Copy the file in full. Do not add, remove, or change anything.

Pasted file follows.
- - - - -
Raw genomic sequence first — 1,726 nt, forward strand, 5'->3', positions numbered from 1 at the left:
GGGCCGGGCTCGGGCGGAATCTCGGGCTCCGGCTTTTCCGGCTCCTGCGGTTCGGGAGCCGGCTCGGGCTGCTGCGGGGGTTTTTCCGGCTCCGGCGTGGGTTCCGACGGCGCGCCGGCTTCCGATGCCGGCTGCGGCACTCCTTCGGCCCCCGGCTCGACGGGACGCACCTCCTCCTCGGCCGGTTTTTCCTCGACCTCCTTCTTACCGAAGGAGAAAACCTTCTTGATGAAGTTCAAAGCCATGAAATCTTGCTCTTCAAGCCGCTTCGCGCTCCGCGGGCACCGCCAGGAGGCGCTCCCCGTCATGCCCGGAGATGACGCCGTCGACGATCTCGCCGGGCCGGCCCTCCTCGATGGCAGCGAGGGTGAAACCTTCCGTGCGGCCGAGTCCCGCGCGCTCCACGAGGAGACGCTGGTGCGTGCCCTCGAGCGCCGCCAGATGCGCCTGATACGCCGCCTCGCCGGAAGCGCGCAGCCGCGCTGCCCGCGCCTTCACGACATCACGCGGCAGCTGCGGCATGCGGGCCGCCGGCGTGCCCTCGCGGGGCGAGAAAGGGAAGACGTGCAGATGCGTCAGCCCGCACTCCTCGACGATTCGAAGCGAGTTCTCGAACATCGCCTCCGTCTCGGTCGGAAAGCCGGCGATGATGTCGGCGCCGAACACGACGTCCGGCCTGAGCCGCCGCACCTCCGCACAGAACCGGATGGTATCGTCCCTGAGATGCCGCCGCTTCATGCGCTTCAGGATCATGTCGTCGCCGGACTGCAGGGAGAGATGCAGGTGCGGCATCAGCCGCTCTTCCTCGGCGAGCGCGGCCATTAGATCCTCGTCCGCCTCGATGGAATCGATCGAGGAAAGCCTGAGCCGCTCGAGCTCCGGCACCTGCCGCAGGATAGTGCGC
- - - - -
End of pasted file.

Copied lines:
Raw genomic sequence first — 1,726 nt, forward strand, 5'->3', positions numbered from 1 at the left:
GGGCCGGGCTCGGGCGGAATCTCGGGCTCCGGCTTTTCCGGCTCCTGCGGTTCGGGAGCCGGCTCGGGCTGCTGCGGGGGTTTTTCCGGCTCCGGCGTGGGTTCCGACGGCGCGCCGGCTTCCGATGCCGGCTGCGGCACTCCTTCGGCCCCCGGCTCGACGGGACGCACCTCCTCCTCGGCCGGTTTTTCCTCGACCTCCTTCTTACCGAAGGAGAAAACCTTCTTGATGAAGTTCAAAGCCATGAAATCTTGCTCTTCAAGCCGCTTCGCGCTCCGCGGGCACCGCCAGGAGGCGCTCCCCGTCATGCCCGGAGATGACGCCGTCGACGATCTCGCCGGGCCGGCCCTCCTCGATGGCAGCGAGGGTGAAACCTTCCGTGCGGCCGAGTCCCGCGCGCTCCACGAGGAGACGCTGGTGCGTGCCCTCGAGCGCCGCCAGATGCGCCTGATACGCCGCCTCGCCGGAAGCGCGCAGCCGCGCTGCCCGCGCCTTCACGACATCACGCGGCAGCTGCGGCATGCGGGCCGCCGGCGTGCCCTCGCGGGGCGAGAAAGGGAAGACGTGCAGATGCGTCAGCCCGCACTCCTCGACGATTCGAAGCGAGTTCTCGAACATCGCCTCCGTCTCGGTCGGAAAGCCGGCGATGATGTCGGCGCCGAACACGACGTCCGGCCTGAGCCGCCGCACCTCCGCACAGAACCGGATGGTATCGTCCCTGAGATGCCGCCGCTTCATGCGCTTCAGGATCATGTCGTCGCCGGACTGCAGGGAGAGATGCAGGTGCGGCATCAGCCGCTCTTCCTCGGCGAGCGCGGCCATTAGATCCTCGTCCGCCTCGATGGAATCGATCGAGGAAAGCCTGAGCCGCTCGAGCTCCGGCACCTGCCGCAGGATAGTGCGC